"Of what?" said Ouanda.
"I wish I knew. But I can guess. If we bring the Speaker, Human wins. If we don't, Leaf-eater
"Wins what? Because if we bring the Speaker, he'll betray us, and then we all lose."
"He won't betray us."
"Why shouldn't he, if you'd betray me like that?"
Her voice was a lash, and he almost cried out from the sting of her words. "I betray you!" he
whispered. "Eu nao. Jamais." Not me. Never.
"Father always said, Be united in front of the piggies, never let them see you in disagreement, and
"And I didn't say yes to them. You're the one who said no, you're the one who took a position that
you knew I didn't agree with!"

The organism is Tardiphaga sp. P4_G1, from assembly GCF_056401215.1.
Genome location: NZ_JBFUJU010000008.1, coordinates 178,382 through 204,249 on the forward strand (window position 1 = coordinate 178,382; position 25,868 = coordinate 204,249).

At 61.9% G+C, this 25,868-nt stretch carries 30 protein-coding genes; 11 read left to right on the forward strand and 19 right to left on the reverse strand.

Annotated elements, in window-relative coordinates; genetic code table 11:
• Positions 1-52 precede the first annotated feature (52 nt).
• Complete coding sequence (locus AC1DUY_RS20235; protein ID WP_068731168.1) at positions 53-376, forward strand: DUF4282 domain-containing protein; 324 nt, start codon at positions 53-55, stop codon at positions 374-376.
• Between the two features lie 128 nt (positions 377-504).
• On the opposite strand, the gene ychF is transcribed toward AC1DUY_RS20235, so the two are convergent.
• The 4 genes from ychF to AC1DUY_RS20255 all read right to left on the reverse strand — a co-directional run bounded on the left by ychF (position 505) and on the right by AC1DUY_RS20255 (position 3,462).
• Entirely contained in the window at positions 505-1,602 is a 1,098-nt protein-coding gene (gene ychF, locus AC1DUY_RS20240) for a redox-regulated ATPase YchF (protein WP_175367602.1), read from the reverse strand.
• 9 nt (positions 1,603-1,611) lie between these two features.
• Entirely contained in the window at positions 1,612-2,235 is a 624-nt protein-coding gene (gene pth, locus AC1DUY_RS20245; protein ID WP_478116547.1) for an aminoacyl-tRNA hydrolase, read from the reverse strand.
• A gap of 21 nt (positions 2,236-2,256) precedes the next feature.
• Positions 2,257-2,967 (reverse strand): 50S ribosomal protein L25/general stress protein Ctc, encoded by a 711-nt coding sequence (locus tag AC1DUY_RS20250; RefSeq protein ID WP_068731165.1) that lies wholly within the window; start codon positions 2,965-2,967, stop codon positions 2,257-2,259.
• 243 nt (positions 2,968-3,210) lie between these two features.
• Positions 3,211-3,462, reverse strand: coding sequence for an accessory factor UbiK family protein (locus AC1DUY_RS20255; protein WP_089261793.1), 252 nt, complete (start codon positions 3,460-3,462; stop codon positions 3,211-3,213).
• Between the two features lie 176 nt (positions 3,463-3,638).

"Then when we disagree, it's your job to--"
She stopped. She had only just realized what she was saying. But stopping did not undo what
Miro knew she was going to say. It was his job to do what she said until she changed her mind. As
if he were her apprentice. "And here I thought we were in this together." He turned and walked
away from her, into the forest, back toward Milagre.
"Miro," she called after him. "Miro, I didn't mean that--"
He waited for her to catch up, then caught her by the arm and whispered fiercely, "Don't shout! Or
don't you care whether the piggies hear us or not? Has the master Zenador decided that we can let
them see everything now, even the master disciplining her apprentice?"
"I'm not the master, I--"
"That's right, you're not." He turned away from her and started walking again.
"But Libo was my father, so of course I'm the--"
"Zenador by blood right," he said. "Blood right, is that it? So what am I by blood right? A drunken